If you build a great product, your customers will be your best advertisers.
That’s something Kevin Kiene has learned. The founder of ezLandlord Forms, an online provider of property-management legal documents, remembers a time before that lesson was entirely his.
“In the beginning, we were marketing and advertising before we had a great product,” he said of his Web site, which will turn three this August. “We have a great product now.”
There were usability and design concerns and nowhere near the breadth of options the site now offers. But a lot can change in three years.
Last month, they launched a complete site redesign and are in the process of becoming a green certified business and doubling their staff. This month, they surpassed 300,000 members, many of whom are paying into its subscription model, pushing year-to-date sales by more than 225 percent. In September, HGTV’s Designing Spaces will be shooting a segment on the site to air at the year’s end.
“Business,” Kiene says, “is good.”
The company, which has office space in Cinnaminson, N.J., currently features seven employees who work from their homes across the country, including a Willow Grove-based Web developer and Kiene, 40, a native of Fox Chase in Northeast Philadelphia.
But Kiene, who now lives in Frankford, is proud to talk about the site’s national appeal, in addition to its growing traffic and how the idea for ezLandlord Forms came to him because he could never find a lease that would square away who was taking care of the damn lawn.
“It came out of a need, being a landlord for more than 15 years, knowing that I couldn’t always find a good lease agreement that could really protect me,” he said. “You’d call a friend who is a landlord, or you contact a real estate agent and say, ‘Hey do you have a lease? I need a lease.”
What lease documents he has bought were rarely up to date, Kiene says, and they rarely detailed responsibilities like cutting the grass, shoveling snow and switching batteries in smoke alarms. So he created his own basic lease and added or subtracted items and details as he saw fit.
That formed the core of what has become what Kiene says is the largest, most comprehensive property-management legal document resource on the planet.
It’s a subscription model: two weeks for $25 designed for one property; six months for $40 and one year for $76. It costs less than $10 per year to add an additional property. Membership gives users access to, as Kiene puts it, “the whole ball of wax.”
That includes the site’s robust Lease Builder Wizard, which puts users through a checklist of details to create a state-specific, tailor-made lease agreement, and its state assist features, guiding users through different laws, practices and expectations from state to state, including how large a security deposit, return-check fee and pet fees.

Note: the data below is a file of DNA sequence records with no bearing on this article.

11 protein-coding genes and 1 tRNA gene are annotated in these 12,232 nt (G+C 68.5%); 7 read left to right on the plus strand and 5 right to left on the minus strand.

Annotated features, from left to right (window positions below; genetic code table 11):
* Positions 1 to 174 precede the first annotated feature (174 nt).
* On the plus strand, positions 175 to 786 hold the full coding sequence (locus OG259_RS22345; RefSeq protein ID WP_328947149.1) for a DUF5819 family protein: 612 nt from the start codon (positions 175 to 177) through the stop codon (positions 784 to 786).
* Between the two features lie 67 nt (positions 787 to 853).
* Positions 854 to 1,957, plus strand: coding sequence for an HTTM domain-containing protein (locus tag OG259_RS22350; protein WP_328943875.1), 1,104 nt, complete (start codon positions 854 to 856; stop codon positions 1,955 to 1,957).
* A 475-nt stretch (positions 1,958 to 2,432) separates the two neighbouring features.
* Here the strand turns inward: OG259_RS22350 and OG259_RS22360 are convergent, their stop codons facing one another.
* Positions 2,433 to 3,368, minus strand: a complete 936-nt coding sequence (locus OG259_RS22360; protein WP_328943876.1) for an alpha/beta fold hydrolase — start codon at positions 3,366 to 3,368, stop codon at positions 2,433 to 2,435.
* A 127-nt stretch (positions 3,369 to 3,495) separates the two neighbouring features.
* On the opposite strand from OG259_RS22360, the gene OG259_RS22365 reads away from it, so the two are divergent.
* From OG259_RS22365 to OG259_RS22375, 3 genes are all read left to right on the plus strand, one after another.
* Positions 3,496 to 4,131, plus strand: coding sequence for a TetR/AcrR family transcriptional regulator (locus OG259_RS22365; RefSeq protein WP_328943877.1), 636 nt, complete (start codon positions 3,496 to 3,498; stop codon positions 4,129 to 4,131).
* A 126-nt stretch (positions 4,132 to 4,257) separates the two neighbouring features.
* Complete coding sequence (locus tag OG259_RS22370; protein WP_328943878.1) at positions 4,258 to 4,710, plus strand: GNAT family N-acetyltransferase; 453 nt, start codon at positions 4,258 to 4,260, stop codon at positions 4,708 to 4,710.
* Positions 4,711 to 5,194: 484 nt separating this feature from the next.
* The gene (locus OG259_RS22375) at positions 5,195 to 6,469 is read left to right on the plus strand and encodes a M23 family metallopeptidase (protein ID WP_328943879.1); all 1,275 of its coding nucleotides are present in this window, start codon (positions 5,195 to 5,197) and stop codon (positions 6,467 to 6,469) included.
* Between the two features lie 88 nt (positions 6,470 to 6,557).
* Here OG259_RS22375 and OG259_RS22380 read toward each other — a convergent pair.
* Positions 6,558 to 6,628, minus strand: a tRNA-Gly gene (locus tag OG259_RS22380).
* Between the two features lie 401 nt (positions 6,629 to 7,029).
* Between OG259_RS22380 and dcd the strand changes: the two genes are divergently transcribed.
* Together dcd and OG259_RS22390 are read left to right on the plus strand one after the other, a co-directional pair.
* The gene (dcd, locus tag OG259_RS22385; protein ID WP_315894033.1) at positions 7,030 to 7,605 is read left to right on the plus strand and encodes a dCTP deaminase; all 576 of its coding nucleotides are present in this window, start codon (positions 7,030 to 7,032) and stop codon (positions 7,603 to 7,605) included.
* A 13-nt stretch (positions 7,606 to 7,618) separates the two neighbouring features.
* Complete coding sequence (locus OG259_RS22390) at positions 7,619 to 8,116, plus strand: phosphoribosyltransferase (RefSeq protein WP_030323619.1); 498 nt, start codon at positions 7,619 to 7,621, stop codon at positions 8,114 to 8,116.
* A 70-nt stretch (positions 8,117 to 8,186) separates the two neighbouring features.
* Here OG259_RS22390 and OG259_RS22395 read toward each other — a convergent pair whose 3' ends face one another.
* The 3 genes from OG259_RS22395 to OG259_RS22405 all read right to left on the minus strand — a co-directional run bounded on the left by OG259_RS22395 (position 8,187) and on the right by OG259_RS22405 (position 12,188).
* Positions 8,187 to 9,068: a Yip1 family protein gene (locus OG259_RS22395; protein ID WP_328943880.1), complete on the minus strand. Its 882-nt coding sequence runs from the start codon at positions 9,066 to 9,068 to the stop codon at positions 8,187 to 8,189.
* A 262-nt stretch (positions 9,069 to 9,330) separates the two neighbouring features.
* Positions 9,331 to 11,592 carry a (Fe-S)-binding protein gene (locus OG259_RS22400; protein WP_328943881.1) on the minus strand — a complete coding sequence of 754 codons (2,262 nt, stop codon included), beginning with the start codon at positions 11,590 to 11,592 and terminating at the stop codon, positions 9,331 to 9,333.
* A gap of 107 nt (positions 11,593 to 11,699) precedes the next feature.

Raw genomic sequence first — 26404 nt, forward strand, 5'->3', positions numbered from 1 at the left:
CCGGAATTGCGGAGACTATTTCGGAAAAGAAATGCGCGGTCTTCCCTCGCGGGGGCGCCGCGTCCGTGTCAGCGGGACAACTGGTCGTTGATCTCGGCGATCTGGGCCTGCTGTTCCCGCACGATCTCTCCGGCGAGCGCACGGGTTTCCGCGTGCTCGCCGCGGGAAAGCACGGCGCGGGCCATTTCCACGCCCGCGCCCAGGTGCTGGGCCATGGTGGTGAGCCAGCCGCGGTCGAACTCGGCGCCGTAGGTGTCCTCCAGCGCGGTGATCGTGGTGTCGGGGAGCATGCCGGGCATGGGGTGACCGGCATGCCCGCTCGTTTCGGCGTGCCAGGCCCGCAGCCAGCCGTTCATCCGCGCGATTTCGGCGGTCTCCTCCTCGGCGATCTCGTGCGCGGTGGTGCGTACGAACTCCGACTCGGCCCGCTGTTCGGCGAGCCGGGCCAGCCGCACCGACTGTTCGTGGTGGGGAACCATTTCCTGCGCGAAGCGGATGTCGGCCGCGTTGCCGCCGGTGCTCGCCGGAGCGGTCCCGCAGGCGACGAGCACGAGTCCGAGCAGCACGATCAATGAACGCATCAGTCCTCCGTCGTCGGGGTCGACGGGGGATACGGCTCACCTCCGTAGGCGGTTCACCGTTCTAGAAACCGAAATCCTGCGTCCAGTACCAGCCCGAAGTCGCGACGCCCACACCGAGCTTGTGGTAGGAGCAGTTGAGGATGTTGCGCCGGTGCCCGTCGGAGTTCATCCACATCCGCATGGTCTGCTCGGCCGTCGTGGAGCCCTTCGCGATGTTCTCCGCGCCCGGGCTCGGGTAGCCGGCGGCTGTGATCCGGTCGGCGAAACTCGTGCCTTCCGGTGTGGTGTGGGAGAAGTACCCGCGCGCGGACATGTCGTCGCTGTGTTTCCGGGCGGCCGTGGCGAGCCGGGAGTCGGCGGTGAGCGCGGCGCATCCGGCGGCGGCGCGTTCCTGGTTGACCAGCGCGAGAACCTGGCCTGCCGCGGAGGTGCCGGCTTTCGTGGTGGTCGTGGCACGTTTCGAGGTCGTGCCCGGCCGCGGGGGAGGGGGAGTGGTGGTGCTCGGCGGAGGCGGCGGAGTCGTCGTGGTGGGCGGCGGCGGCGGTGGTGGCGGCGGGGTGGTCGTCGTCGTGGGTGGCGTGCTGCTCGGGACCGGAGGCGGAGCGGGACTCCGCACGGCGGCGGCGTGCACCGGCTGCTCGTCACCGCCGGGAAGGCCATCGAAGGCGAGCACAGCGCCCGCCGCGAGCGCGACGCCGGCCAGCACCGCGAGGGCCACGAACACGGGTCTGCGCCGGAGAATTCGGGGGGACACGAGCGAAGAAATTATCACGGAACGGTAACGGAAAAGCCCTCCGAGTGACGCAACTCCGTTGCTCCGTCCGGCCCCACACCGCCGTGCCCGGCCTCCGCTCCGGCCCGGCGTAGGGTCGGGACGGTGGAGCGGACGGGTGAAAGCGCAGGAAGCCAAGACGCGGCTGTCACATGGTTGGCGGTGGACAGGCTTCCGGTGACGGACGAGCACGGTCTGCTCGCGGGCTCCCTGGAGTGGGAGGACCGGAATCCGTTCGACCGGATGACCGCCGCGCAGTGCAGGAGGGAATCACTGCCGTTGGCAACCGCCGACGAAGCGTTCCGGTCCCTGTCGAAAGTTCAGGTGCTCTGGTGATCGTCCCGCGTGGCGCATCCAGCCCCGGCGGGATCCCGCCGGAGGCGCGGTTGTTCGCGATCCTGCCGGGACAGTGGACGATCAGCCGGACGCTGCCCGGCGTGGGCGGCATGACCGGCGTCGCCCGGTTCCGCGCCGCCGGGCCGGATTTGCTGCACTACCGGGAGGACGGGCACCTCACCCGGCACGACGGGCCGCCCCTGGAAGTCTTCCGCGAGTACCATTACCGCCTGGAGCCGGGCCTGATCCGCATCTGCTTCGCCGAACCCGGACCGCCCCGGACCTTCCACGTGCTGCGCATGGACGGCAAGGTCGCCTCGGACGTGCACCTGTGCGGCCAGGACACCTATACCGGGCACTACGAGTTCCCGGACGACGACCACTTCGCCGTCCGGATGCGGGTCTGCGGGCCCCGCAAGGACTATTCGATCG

The site also has a network of real estate attorneys from each state, and just about every property-management document with a wide variety of details. Of course, the site’s staple products are its rental agreements.
“If you have to buy each form, is it really worth it?” Kiene says. “We give you a central source.”
Below, watch an animated tour of the company’s development, which cost a cool $20k, Kiene says
Kiene says he’s proud to be building this business in his native Philadelphia. (He says the above video was made by a Chicago-based firm, which plunked in the New York and Windy City references, much to our displeasure.)
It’s here where he found his real estate experience. At peak, he owned 10 rental properties in other parts of Northeast Philadelphia and “Kensington in the beginning,” he says. Now he says he’s filling a new role in a trade that became his career.
And Kiene isn’t done growing the site. He wants to develop a premier and secure resource for tenant credit checks and eviction history
“We want to build the best system,” he says.
That’s how your users will spread the word about the good work you do, he now says he knows. He continues to have the site’s usability tested, with the help of volunteers, and he keeps plunking down money that he says could score him the big suburban home some might dream of over a modest Frankford rowhome.
“Four years ago, this was just an idea. It took a year just to get the product together,” he says. “We have more to do, but there’s still nothing that comes close to what we offer. There’s nothing more important than that to me.”